Kiwi fruit is harvested from the vines in October and November. The tough skin enables the fruit to sit for weeks in storage, so you can enjoy kiwifruit through the winter. Kiwi vines (Actinidia species) can be tricky to establish; the young plants need lots of water and seem to benefit from a little shade in the first year. You need a male and a female. Give them as much room as a grape vine, and be prepared to prune a lot of tangled growth every winter.
In the landscape
Wandering through the shrubbery, I realized there were a couple of plants that I always overlook when discussing edibles.
Lying on the ground under my Pineapple guava (Feijoa sellowiana) were several dozen plump, oblong, green fruit. Feijoa is not a true guava, but is a shrub that is hardy enough to grow here: drought-tolerant, sun-loving, with a moderate growth rate to 10' or more. Mine is trained as a small tree. Most are grown from seed, so fruit quality is variable, but some varieties have been selected for fruit size, quality, and consistent production.
Feijoa fruit has a tough skin, so it can store for a few weeks. My mother used to make chutney from feijoa, but most people just cut the fruit in half and scoop out the tart/sweet pulp. The flowers are also edible, with soft sweet petals.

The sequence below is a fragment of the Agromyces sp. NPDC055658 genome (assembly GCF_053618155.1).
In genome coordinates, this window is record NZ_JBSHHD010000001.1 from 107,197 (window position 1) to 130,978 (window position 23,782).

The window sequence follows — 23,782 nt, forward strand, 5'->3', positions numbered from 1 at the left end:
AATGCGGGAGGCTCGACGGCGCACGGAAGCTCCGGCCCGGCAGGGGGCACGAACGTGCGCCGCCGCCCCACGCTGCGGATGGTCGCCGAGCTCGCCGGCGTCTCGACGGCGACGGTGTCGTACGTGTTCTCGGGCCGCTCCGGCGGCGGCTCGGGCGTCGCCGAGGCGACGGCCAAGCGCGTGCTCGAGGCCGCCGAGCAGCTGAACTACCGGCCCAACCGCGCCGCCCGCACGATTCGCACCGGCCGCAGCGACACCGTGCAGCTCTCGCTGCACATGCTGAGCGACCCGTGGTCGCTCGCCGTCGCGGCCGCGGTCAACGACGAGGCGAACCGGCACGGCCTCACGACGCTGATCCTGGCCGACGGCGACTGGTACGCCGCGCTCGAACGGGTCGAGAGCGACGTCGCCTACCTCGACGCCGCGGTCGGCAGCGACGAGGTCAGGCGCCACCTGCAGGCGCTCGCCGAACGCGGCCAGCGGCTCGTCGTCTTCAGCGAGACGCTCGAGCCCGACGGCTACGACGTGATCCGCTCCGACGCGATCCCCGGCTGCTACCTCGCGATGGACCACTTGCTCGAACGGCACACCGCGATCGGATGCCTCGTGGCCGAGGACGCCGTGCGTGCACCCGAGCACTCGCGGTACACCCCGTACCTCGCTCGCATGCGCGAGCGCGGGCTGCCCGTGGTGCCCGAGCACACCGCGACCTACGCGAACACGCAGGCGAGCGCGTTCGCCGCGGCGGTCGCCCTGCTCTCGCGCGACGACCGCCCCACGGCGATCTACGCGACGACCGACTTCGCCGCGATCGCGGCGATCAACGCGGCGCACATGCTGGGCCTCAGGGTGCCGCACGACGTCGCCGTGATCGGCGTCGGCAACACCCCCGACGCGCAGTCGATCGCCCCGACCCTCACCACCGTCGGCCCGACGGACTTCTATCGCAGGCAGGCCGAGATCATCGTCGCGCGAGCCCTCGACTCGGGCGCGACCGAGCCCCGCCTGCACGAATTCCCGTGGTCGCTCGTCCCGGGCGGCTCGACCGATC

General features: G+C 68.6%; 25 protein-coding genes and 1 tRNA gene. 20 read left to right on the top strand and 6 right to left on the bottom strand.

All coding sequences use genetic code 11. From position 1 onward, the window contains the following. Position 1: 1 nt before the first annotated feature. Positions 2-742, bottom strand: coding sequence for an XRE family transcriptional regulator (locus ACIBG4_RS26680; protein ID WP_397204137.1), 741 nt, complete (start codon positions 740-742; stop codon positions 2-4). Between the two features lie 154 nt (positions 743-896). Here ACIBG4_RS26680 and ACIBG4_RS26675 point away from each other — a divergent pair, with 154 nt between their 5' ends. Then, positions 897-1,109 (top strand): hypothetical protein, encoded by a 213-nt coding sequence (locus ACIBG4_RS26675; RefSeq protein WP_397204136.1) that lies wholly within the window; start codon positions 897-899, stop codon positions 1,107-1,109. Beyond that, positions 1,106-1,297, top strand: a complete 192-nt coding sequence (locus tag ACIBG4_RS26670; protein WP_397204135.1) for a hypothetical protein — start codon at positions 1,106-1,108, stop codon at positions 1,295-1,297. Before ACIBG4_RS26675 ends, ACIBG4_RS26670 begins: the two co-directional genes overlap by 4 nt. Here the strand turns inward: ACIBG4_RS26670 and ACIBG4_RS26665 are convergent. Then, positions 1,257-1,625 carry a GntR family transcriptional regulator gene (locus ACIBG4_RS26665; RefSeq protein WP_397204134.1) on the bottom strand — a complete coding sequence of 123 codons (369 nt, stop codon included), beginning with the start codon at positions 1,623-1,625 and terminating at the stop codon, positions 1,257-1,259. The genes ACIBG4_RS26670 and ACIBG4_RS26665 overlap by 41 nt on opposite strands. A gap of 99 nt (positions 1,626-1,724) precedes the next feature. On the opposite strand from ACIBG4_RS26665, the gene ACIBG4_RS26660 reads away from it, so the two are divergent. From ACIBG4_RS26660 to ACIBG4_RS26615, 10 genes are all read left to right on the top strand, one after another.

Prickly pear (Opuntia) fruit
The strawberry tree (Arbutus unedo) is grown as an ornamental. Tough and drought-tolerant, it has clusters of winter flowers and showy fruit and mahogany-colored bark, with tree-sized and dwarf forms available. Most people don't know that the fuzzy orange berries are edible. They need to be soft for maximum sweetness, and individual trees vary in quality.
Is that everything on the November comestible list? No! As I was standing near my mandarin tree, sampling the fruit, I heard a commotion along the county road. Local farm workers are aware of my large clump of Prickly pear (Opuntia), the big flat cactus common in Mexico and Southern California. They have always been welcome to help themselves to the new shoots in spring for nopales. I've always been leery of the fruit since a friend of mine went to the hospital as a kid after eating one (hint! you must remove the spines first!). These men were gouging out the spines with their pocketknives and then eating the fruit with relish.
Prickly pears on your Thanksgiving table?
© 2008 Don Shor, Redwood Barn Nursery, Inc., 1607 Fifth Street, Davis, Ca 95616
Feel free to copy and distribute this article with attribution to this author.
Click here for Don's other Davis Enterprise articles